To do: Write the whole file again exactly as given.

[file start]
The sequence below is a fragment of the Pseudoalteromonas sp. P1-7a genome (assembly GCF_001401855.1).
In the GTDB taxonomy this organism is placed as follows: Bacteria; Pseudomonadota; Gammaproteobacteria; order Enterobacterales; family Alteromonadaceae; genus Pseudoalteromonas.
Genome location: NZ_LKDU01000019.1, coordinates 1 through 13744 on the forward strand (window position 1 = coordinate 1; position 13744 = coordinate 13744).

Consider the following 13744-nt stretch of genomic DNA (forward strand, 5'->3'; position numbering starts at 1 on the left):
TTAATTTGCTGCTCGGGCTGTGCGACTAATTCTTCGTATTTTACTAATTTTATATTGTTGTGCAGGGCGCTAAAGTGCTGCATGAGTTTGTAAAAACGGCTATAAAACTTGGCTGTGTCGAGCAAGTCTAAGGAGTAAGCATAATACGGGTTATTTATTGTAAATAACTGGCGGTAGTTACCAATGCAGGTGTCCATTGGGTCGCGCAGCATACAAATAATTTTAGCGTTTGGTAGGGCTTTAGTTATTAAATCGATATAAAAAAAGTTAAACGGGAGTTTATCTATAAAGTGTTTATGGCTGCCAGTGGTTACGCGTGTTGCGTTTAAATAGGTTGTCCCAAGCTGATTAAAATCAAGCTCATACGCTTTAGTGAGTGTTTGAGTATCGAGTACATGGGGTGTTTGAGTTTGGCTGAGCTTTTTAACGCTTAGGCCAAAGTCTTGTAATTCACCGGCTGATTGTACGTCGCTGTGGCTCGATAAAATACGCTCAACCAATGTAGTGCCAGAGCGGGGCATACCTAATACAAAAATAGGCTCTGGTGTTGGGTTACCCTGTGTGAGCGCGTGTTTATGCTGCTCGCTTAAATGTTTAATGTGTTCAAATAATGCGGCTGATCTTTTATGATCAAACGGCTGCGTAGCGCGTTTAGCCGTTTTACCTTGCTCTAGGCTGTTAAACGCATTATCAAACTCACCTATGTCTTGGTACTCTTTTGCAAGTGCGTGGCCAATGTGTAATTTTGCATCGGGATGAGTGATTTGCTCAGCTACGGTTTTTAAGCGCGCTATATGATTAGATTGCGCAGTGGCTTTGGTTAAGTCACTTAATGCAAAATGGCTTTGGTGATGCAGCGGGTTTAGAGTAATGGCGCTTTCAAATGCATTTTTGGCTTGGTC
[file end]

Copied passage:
The sequence below is a fragment of the Pseudoalteromonas sp. P1-7a genome (assembly GCF_001401855.1).
In the GTDB taxonomy this organism is placed as follows: Bacteria; Pseudomonadota; Gammaproteobacteria; order Enterobacterales; family Alteromonadaceae; genus Pseudoalteromonas.
Genome location: NZ_LKDU01000019.1, coordinates 1 through 13744 on the forward strand (window position 1 = coordinate 1; position 13744 = coordinate 13744).

Consider the following 13744-nt stretch of genomic DNA (forward strand, 5'->3'; position numbering starts at 1 on the left):
TTAATTTGCTGCTCGGGCTGTGCGACTAATTCTTCGTATTTTACTAATTTTATATTGTTGTGCAGGGCGCTAAAGTGCTGCATGAGTTTGTAAAAACGGCTATAAAACTTGGCTGTGTCGAGCAAGTCTAAGGAGTAAGCATAATACGGGTTATTTATTGTAAATAACTGGCGGTAGTTACCAATGCAGGTGTCCATTGGGTCGCGCAGCATACAAATAATTTTAGCGTTTGGTAGGGCTTTAGTTATTAAATCGATATAAAAAAAGTTAAACGGGAGTTTATCTATAAAGTGTTTATGGCTGCCAGTGGTTACGCGTGTTGCGTTTAAATAGGTTGTCCCAAGCTGATTAAAATCAAGCTCATACGCTTTAGTGAGTGTTTGAGTATCGAGTACATGGGGTGTTTGAGTTTGGCTGAGCTTTTTAACGCTTAGGCCAAAGTCTTGTAATTCACCGGCTGATTGTACGTCGCTGTGGCTCGATAAAATACGCTCAACCAATGTAGTGCCAGAGCGGGGCATACCTAATACAAAAATAGGCTCTGGTGTTGGGTTACCCTGTGTGAGCGCGTGTTTATGCTGCTCGCTTAAATGTTTAATGTGTTCAAATAATGCGGCTGATCTTTTATGATCAAACGGCTGCGTAGCGCGTTTAGCCGTTTTACCTTGCTCTAGGCTGTTAAACGCATTATCAAACTCACCTATGTCTTGGTACTCTTTTGCAAGTGCGTGGCCAATGTGTAATTTTGCATCGGGATGAGTGATTTGCTCAGCTACGGTTTTTAAGCGCGCTATATGATTAGATTGCGCAGTGGCTTTGGTTAAGTCACTTAATGCAAAATGGCTTTGGTGATGCAGCGGGTTTAGAGTAATGGCGCTTTCAAATGCATTTTTGGCTTGGTC